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Reporter Anderson Cooper attends the celebration for Time Magazine's 100 Most Infuential People issue at Jazz at Lincoln Center May 8, 2006, in New York City. (Brad Barket/Getty Images/Thinkstock file)

Autobody News: Anderson Cooper piece on collision repair postponed on CNN again

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Insurance | Repair Operations

6:42 p.m. update: Autobody News, citing a source affiliated with CNN, has reported on its website and on Twitter that the “Anderson Cooper 360” piece on collision repair has been postponed.



Calls and an email earlier today seeking to confirm whether or not the piece would were not returned by CNN. We’ll continue to keep you posted.

Earlier update: An piece on collision repair is “tentatively scheduled” during tonight’s “Anderson Cooper 360” show, a producer confirmed.

Senior producer Scott Bronstein gave few other details about the segment in an email confirmation late Monday evening. Repairer Driven News is attempting to follow up with him and CNN “AC360” spokeswoman Shimrit Sheetrit today for more information.

Email and phone messages left about noon were unreturned as of about 5 p.m.

“Anderson Cooper 360” airs from 8-9 p.m. ET.

Body shop staff described interactions with the show in interviews with other industry media.

Clinton, Mass.-based Clinton Body Shop owner John Mosley told Body Shop Business that CNN looked at direct repair programs and specific vehicles affected by them.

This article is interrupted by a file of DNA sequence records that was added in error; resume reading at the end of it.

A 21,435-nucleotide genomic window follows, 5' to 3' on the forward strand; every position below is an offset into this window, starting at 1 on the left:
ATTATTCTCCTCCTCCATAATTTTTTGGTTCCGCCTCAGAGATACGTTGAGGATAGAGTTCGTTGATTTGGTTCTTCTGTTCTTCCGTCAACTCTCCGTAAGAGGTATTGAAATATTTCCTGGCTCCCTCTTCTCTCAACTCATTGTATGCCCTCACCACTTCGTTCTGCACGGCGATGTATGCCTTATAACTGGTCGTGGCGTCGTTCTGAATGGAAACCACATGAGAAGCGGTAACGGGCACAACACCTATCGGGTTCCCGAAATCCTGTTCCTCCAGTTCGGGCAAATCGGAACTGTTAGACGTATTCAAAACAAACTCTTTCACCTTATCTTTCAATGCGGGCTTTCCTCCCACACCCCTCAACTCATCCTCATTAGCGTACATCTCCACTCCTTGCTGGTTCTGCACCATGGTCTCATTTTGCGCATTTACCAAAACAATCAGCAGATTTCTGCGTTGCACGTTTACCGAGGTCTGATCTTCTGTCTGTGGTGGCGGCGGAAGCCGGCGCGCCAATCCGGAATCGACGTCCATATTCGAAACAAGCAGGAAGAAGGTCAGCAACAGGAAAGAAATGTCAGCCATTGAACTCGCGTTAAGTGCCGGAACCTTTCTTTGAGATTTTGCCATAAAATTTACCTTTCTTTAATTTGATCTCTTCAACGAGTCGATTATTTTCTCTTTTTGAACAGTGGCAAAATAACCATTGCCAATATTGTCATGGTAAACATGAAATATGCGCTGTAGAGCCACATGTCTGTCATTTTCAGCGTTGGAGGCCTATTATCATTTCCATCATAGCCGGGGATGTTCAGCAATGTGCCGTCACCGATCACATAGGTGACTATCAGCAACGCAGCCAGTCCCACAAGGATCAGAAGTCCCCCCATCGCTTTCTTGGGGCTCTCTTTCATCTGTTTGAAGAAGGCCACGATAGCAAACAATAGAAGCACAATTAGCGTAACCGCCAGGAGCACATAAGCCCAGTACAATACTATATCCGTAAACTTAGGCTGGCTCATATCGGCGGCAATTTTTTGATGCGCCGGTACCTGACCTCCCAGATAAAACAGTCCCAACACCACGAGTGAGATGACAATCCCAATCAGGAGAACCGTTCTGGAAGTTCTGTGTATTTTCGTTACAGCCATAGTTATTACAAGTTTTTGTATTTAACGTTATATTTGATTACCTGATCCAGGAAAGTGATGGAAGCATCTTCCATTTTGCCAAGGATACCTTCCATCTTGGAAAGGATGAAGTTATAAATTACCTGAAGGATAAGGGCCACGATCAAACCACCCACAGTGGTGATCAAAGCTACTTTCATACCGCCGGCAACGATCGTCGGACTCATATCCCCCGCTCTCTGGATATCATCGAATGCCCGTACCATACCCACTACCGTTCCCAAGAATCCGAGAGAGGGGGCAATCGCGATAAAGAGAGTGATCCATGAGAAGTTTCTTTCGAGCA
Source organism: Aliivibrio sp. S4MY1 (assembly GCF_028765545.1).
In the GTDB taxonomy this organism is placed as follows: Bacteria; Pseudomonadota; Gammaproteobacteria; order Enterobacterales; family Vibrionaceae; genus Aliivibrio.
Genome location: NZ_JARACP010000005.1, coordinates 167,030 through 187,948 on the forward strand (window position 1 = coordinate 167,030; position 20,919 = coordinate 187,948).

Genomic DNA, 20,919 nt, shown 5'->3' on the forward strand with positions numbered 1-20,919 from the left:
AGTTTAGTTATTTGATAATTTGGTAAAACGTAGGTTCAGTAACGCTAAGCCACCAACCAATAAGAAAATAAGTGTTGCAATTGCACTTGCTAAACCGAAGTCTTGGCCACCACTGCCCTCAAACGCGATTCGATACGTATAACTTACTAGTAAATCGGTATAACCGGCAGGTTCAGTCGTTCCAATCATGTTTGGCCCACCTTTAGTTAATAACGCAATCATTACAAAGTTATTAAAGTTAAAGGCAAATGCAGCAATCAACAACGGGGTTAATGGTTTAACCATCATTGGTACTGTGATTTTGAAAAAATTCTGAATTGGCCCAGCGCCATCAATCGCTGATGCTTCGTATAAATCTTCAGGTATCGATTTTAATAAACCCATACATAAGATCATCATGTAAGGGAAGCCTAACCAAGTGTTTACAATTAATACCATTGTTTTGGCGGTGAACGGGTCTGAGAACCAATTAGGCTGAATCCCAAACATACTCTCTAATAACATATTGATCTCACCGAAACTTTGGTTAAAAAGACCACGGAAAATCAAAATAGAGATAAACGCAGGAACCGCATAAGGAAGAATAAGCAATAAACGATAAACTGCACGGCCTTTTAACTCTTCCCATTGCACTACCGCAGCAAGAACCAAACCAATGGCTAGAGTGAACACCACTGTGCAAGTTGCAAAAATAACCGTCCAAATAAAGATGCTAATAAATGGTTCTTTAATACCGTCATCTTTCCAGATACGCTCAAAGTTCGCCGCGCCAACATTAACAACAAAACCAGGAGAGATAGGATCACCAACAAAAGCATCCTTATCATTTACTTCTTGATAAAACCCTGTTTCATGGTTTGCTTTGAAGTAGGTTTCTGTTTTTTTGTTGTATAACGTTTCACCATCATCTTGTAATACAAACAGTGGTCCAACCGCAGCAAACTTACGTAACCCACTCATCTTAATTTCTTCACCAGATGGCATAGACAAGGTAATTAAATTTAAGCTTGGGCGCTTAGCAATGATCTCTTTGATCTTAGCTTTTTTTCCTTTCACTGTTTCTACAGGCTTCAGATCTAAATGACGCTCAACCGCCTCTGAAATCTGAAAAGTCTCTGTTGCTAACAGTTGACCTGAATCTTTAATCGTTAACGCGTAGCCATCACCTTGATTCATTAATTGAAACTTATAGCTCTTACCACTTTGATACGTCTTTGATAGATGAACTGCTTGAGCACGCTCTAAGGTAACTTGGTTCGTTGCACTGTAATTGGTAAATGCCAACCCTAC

“They interviewed the owner of the vehicle at our shop and myself as well,” he told the magazine. “They saw and got a good understanding of what’s happening as a result of the direct repair programs and the effect these programs are having on consumer safety. As you well know, this problem is an industry-wide problem, and shops are as much to blame as the insurance industry. This would all stop if shops refused to participate in any program or repair that doesn’t benefit the consumer.

Appraiser and inspector Billy Walkowiak of Belmont, N.C.-based Collision Safety Consultants told FenderBender said he raised a similar point with CNN.

“They wanted to assign a fatality that was the result of using second hand, reconditioned, or recycled parts from non-branded companies,” he told the magazine. “I said that they were missing the point, and that part of the problem is how shops utilize improper repair procedures. These shops don’t follow OEM guidelines and just don’t have the knowledge to make repairs according to the SOPs outlined by the OEM manufacturers.”

The Indiana Auto Body Association urged members to watch in a Facebook post.

“So PLEASE PLEASE PLEASE after the showing or even during go to the CNN website and TELL CNN you want them to continue this series and get all the way to the bottom of this insurance greed that is placing all consumer at risk, causing loss of vehicle value, and steering consumers to repair shops that will just cut corners for them to stay on the top of the ‘preferred list,'” the association wrote.

Cooper took on the insurance industry’s “delay, deny and defend” policies in 2007 for their handling of medical claims after an auto accident. Read more here and here.